Additionally, Craig observes that Jesus himself seems to have believed in the existence of an historical Adam (see Matt. 19:1–10). Craig argues that Jesus could not have held a false belief about Adam if he is true God, the second person of the Trinity. Though Jesus could have limited knowledge in his human consciousness, he could not believe falsehoods as an omniscient, divine person. Craig concludes, “Thus, as crazy as it sounds, denial of the historical Adam threatens to undo the deity of Christ and thus to destroy the orthodox Christian faith” (8).
What option is open for Craig if he is to maintain his commitment to both the orthodox Christian faith and the evolutionary consensus? He will offer an answer on both the biblical and scientific side of this question.
Craig believes that the best moniker for the genre of Genesis 1–11 is mytho-history. That is, the opening eleven chapters of the Bible are not written as literal historical narrative. Rather, bearing the character of ancient near-eastern (ANE) myths, they are “traditional, sacred narratives set in a primaeval age, featuring a deity as a central character, that seek to anchor realities present to the Pentateuchal author in a primordial time” (131). However, unlike other ANE myths, the early chapters of Genesis have an “apparent interest in history” (132). This interest in history is evinced by the fact that the narratives progress by way of genealogies (the Hebrew word, tôlǝdôt, often translated, “These are the generations of” is a key feature of the text of Genesis). According to Craig, “By ordering the principal characters in lines of descent, the tôlǝdôt formulae turn the primaeval narratives into primaeval history” (133). Nevertheless, he goes on to warn, “It is important not to confuse an interest in history with historicity” (137). The accounts are marked by “fantastic” elements and inconsistencies that betray their mythological quality, but the characters themselves are real historical figures, of whom Adam is the first. Craig believes that the New Testament authors and Jesus speak about Adam in a way that demands his historical existence as a real person and the historical reality of his fall into sin. Craig helpfully summarizes his view regarding Genesis 1–11 as mytho-history in general, and the historicity of Adam in particular in the final chapter of the book:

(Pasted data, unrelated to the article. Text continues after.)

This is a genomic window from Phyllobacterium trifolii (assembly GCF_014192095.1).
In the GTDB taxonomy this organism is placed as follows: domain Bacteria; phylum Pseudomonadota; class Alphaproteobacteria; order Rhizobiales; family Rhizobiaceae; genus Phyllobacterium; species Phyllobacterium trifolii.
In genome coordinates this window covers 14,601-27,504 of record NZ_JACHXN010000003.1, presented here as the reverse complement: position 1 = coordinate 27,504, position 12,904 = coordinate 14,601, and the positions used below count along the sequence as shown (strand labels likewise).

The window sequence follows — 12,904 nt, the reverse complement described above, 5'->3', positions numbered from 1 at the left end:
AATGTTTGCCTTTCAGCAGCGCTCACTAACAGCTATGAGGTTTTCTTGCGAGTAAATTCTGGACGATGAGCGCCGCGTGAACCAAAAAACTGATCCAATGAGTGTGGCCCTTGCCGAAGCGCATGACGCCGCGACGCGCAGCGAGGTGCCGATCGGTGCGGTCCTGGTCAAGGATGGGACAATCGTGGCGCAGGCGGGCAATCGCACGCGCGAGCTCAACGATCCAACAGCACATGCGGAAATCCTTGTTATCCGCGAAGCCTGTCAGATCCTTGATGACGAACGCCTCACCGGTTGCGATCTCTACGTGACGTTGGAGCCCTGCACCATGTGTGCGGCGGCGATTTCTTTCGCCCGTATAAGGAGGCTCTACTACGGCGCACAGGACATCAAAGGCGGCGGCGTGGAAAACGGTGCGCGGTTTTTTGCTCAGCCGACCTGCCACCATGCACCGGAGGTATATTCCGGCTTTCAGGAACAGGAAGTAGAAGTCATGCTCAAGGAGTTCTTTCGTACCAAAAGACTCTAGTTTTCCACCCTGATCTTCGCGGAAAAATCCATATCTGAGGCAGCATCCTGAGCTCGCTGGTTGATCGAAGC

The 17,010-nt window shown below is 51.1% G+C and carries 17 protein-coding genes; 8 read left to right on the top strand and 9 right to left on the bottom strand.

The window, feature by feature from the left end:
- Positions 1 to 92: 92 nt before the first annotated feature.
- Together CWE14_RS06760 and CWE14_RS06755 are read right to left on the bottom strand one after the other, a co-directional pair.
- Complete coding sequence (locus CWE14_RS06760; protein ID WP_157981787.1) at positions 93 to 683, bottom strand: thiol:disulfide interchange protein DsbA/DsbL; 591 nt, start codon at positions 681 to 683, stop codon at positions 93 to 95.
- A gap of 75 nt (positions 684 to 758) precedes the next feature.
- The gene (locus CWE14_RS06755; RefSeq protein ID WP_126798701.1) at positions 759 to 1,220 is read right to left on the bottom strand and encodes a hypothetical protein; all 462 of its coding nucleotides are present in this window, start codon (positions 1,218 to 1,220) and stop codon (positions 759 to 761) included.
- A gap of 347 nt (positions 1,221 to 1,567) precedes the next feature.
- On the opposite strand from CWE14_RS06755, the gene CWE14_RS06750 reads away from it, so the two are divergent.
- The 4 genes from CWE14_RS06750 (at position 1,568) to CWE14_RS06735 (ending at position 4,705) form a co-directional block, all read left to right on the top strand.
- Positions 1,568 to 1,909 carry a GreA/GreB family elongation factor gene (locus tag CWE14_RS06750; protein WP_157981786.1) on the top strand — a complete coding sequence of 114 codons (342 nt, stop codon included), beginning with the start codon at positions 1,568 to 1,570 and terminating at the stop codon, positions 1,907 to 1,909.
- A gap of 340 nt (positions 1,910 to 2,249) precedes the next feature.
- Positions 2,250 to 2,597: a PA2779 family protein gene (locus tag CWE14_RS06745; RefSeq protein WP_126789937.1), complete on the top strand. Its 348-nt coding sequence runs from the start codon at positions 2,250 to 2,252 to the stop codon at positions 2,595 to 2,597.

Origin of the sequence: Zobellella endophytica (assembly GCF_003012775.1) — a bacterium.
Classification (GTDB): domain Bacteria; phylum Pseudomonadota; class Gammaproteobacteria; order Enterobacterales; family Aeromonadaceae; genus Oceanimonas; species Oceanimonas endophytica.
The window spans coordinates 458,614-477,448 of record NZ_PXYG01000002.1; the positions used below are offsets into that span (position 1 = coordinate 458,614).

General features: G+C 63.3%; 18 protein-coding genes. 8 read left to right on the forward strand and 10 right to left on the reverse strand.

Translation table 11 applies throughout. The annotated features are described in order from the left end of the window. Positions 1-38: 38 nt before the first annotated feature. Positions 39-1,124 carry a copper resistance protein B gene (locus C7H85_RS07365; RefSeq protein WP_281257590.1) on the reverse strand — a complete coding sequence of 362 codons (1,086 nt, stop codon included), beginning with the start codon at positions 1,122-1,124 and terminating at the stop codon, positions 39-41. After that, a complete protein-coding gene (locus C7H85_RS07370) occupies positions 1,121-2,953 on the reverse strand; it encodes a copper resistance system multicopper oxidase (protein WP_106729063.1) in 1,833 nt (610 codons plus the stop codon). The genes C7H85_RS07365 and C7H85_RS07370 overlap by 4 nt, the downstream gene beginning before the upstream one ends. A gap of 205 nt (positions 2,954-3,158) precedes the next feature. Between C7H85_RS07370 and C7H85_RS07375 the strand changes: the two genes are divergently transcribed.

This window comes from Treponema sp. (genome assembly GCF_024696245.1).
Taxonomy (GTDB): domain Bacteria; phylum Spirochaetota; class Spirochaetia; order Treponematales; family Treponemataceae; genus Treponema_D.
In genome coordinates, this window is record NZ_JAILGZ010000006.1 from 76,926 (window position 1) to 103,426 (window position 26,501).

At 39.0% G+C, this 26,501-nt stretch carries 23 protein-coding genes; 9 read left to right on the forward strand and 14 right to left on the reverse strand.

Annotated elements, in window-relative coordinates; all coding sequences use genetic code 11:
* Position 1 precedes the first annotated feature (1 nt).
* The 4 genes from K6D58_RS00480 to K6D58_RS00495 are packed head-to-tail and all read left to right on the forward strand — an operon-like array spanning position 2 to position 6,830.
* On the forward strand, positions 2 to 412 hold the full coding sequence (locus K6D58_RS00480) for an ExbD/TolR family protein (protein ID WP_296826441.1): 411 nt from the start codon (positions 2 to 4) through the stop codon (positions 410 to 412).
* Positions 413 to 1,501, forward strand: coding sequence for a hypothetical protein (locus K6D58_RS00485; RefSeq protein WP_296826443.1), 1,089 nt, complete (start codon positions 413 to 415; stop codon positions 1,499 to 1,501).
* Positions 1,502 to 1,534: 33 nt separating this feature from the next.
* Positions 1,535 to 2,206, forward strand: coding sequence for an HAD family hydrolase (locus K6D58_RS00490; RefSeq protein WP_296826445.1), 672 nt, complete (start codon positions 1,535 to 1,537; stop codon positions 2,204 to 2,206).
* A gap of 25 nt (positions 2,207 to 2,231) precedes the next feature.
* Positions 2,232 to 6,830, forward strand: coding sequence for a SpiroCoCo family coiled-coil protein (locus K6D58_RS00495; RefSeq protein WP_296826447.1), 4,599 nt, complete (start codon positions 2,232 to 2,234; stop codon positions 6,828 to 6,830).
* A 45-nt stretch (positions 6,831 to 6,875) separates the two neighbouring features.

While these narratives need not be read as literal history, the ordering presence of genealogies terminating in persons who were indisputably taken to be historical and the teaching of Paul in the NT about Adam’s impact on the world, which bursts the bounds of a purely literary figure, oblige the biblically faithful Christian to affirm the historicity of Adam and Eve (363).
By interpreting the text of Genesis 1–11 in this way, Craig leaves open the possibility of affirming the truthfulness and reliability of both the biblical text and the modern scientific consensus regarding evolution. Respecting the latter, however, there is another issue Craig must address. Based on the work of evolutionary paleoanthropologists and population geneticists, the current scientific consensus is not only that mankind evolved from lower life forms, but also that the human race as we know it today did not emerge from a single original pair. In Craig’s view, however, if all humans are not descended from a single pair, then the biblical teaching on the historical Adam is undermined.
Craig resolves this tension by making the case that we should “push the boundary for the origin of humanity back before the origin of Homo sapiens” (279). Based on a fascinating survey of evidence from the fields of paleoanthropology, paleoneurology (the study of the brain cavity of fossilized skulls), and archaeology (the study of ancient cultural artifacts), Craig concludes that anatomical correspondence with modern man, comparable brain size, and culture-making practices all lead to the conclusion that the hominin species Homo heidelbergensis possessed the requisite features to be truly human.
Craig proposes that God chose one male and one female from among the Homo heidelbergensis species to be endowed, miraculously, with a rational soul and thus made into the image of God. He brought the two together to become the biological progenitors of a new kind of creature — humans. Homo heidelbergensis (Heidelberg man) is widely believed to be a common ancestor to Homo neanderthalensis (Neanderthal man) and Homo Sapiens (Wise man, a.k.a., Modern man). Thus, while modern man may have emerged from multiple ancestral tribal groups and regions, true humanity should be seen to incorporate hominin species that predate modern man. Modern man, Neanderthals, and those of the Heidelberg class that descended from Adam and Eve should all be considered truly human.
According to Craig’s thesis, the possession of a rational soul, including the culture-making abilities that come with it, would have caused Adam and Eve and their descendants to isolate gradually from other heidelbergensian hominins who did not possess these qualities, resulting in a line of descent from Adam and Eve that is distinct from the progeny of non-human hominin groups.
By locating true humanity in the time period of Homo heidelbergensis, the timeline for the origin of humanity is pushed back much further than the emergence of Homo sapiens, making it entirely plausible that all humans descended from a single original pair. Craig summarizes, “Adam, then, may be plausibly identified as a member of Homo heidelbergensis, living perhaps >750 kya [thousand years ago]. He could even have lived in the Near East in the biblical site of the Garden of Eden” (336).